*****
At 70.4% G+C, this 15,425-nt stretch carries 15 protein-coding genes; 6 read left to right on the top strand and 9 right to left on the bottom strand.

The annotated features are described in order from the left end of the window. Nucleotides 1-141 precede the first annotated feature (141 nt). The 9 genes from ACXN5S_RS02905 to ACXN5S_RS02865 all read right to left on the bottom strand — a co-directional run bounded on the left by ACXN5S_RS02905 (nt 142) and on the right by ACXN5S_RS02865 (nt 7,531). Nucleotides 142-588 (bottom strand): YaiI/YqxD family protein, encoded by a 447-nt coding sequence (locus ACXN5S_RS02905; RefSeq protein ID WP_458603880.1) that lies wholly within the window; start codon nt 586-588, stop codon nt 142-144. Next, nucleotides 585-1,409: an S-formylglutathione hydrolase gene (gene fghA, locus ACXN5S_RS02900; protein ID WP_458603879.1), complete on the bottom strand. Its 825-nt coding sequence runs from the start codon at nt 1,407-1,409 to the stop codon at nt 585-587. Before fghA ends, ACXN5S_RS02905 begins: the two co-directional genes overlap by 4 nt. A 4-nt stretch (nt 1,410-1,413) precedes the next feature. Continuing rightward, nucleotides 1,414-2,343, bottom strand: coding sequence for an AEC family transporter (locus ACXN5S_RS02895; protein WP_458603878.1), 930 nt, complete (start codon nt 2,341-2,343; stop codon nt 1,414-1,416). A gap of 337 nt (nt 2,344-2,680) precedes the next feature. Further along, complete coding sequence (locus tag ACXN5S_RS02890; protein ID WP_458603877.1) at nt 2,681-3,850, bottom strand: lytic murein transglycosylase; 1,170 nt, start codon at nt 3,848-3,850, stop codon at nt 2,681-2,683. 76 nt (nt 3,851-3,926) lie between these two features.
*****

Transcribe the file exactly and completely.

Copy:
At 70.4% G+C, this 15,425-nt stretch carries 15 protein-coding genes; 6 read left to right on the top strand and 9 right to left on the bottom strand.

The annotated features are described in order from the left end of the window. Nucleotides 1-141 precede the first annotated feature (141 nt). The 9 genes from ACXN5S_RS02905 to ACXN5S_RS02865 all read right to left on the bottom strand — a co-directional run bounded on the left by ACXN5S_RS02905 (nt 142) and on the right by ACXN5S_RS02865 (nt 7,531). Nucleotides 142-588 (bottom strand): YaiI/YqxD family protein, encoded by a 447-nt coding sequence (locus ACXN5S_RS02905; RefSeq protein ID WP_458603880.1) that lies wholly within the window; start codon nt 586-588, stop codon nt 142-144. Next, nucleotides 585-1,409: an S-formylglutathione hydrolase gene (gene fghA, locus ACXN5S_RS02900; protein ID WP_458603879.1), complete on the bottom strand. Its 825-nt coding sequence runs from the start codon at nt 1,407-1,409 to the stop codon at nt 585-587. Before fghA ends, ACXN5S_RS02905 begins: the two co-directional genes overlap by 4 nt. A 4-nt stretch (nt 1,410-1,413) precedes the next feature. Continuing rightward, nucleotides 1,414-2,343, bottom strand: coding sequence for an AEC family transporter (locus ACXN5S_RS02895; protein WP_458603878.1), 930 nt, complete (start codon nt 2,341-2,343; stop codon nt 1,414-1,416). A gap of 337 nt (nt 2,344-2,680) precedes the next feature. Further along, complete coding sequence (locus tag ACXN5S_RS02890; protein ID WP_458603877.1) at nt 2,681-3,850, bottom strand: lytic murein transglycosylase; 1,170 nt, start codon at nt 3,848-3,850, stop codon at nt 2,681-2,683. 76 nt (nt 3,851-3,926) lie between these two features.